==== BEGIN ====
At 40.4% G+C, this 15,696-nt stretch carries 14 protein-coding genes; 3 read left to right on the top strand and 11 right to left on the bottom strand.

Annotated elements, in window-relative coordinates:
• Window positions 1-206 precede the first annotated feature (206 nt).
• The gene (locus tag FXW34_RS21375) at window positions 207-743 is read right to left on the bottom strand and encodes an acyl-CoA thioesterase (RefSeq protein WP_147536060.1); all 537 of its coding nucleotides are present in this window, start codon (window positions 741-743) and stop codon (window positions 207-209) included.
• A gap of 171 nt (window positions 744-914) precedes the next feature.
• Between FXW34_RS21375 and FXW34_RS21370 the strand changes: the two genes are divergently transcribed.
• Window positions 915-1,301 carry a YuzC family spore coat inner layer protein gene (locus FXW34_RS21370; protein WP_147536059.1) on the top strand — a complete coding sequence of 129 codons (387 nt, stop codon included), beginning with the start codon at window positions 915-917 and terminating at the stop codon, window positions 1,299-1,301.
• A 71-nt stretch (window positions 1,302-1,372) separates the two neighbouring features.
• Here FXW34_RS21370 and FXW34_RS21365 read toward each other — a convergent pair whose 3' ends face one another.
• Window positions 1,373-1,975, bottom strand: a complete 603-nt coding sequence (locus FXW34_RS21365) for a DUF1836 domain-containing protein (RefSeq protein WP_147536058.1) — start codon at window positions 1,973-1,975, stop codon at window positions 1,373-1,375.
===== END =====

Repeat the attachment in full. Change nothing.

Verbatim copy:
At 40.4% G+C, this 15,696-nt stretch carries 14 protein-coding genes; 3 read left to right on the top strand and 11 right to left on the bottom strand.

Annotated elements, in window-relative coordinates:
• Window positions 1-206 precede the first annotated feature (206 nt).
• The gene (locus tag FXW34_RS21375) at window positions 207-743 is read right to left on the bottom strand and encodes an acyl-CoA thioesterase (RefSeq protein WP_147536060.1); all 537 of its coding nucleotides are present in this window, start codon (window positions 741-743) and stop codon (window positions 207-209) included.
• A gap of 171 nt (window positions 744-914) precedes the next feature.
• Between FXW34_RS21375 and FXW34_RS21370 the strand changes: the two genes are divergently transcribed.
• Window positions 915-1,301 carry a YuzC family spore coat inner layer protein gene (locus FXW34_RS21370; protein WP_147536059.1) on the top strand — a complete coding sequence of 129 codons (387 nt, stop codon included), beginning with the start codon at window positions 915-917 and terminating at the stop codon, window positions 1,299-1,301.
• A 71-nt stretch (window positions 1,302-1,372) separates the two neighbouring features.
• Here FXW34_RS21370 and FXW34_RS21365 read toward each other — a convergent pair whose 3' ends face one another.
• Window positions 1,373-1,975, bottom strand: a complete 603-nt coding sequence (locus FXW34_RS21365) for a DUF1836 domain-containing protein (RefSeq protein WP_147536058.1) — start codon at window positions 1,973-1,975, stop codon at window positions 1,373-1,375.